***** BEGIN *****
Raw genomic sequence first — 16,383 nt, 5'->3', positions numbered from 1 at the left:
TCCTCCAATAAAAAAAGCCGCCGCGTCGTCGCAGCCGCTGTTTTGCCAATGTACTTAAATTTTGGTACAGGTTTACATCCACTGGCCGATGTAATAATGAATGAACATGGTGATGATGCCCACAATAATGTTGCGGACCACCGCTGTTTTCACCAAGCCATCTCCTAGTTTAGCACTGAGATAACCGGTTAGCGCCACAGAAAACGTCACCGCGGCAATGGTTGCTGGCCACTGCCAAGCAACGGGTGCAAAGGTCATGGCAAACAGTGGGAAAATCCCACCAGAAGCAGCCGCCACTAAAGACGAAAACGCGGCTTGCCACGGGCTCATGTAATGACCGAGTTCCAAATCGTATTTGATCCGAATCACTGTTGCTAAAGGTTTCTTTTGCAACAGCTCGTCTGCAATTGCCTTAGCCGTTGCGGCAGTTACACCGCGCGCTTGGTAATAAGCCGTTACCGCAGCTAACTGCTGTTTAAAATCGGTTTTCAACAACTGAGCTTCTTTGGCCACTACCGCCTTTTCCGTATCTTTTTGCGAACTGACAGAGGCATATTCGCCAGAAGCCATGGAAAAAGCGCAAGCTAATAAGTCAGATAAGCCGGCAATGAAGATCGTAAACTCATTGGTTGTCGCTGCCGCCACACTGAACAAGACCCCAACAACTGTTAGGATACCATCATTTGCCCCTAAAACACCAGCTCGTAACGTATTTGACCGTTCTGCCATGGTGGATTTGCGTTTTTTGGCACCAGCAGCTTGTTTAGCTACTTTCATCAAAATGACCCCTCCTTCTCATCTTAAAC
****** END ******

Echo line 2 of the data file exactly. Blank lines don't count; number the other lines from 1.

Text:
TCCTCCAATAAAAAAAGCCGCCGCGTCGTCGCAGCCGCTGTTTTGCCAATGTACTTAAATTTTGGTACAGGTTTACATCCACTGGCCGATGTAATAATGAATGAACATGGTGATGATGCCCACAATAATGTTGCGGACCACCGCTGTTTTCACCAAGCCATCTCCTAGTTTAGCACTGAGATAACCGGTTAGCGCCACAGAAAACGTCACCGCGGCAATGGTTGCTGGCCACTGCCAAGCAACGGGTGCAAAGGTCATGGCAAACAGTGGGAAAATCCCACCAGAAGCAGCCGCCACTAAAGACGAAAACGCGGCTTGCCACGGGCTCATGTAATGACCGAGTTCCAAATCGTATTTGATCCGAATCACTGTTGCTAAAGGTTTCTTTTGCAACAGCTCGTCTGCAATTGCCTTAGCCGTTGCGGCAGTTACACCGCGCGCTTGGTAATAAGCCGTTACCGCAGCTAACTGCTGTTTAAAATCGGTTTTCAACAACTGAGCTTCTTTGGCCACTACCGCCTTTTCCGTATCTTTTTGCGAACTGACAGAGGCATATTCGCCAGAAGCCATGGAAAAAGCGCAAGCTAATAAGTCAGATAAGCCGGCAATGAAGATCGTAAACTCATTGGTTGTCGCTGCCGCCACACTGAACAAGACCCCAACAACTGTTAGGATACCATCATTTGCCCCTAAAACACCAGCTCGTAACGTATTTGACCGTTCTGCCATGGTGGATTTGCGTTTTTTGGCACCAGCAGCTTGTTTAGCTACTTTCATCAAAATGACCCCTCCTTCTCATCTTAAAC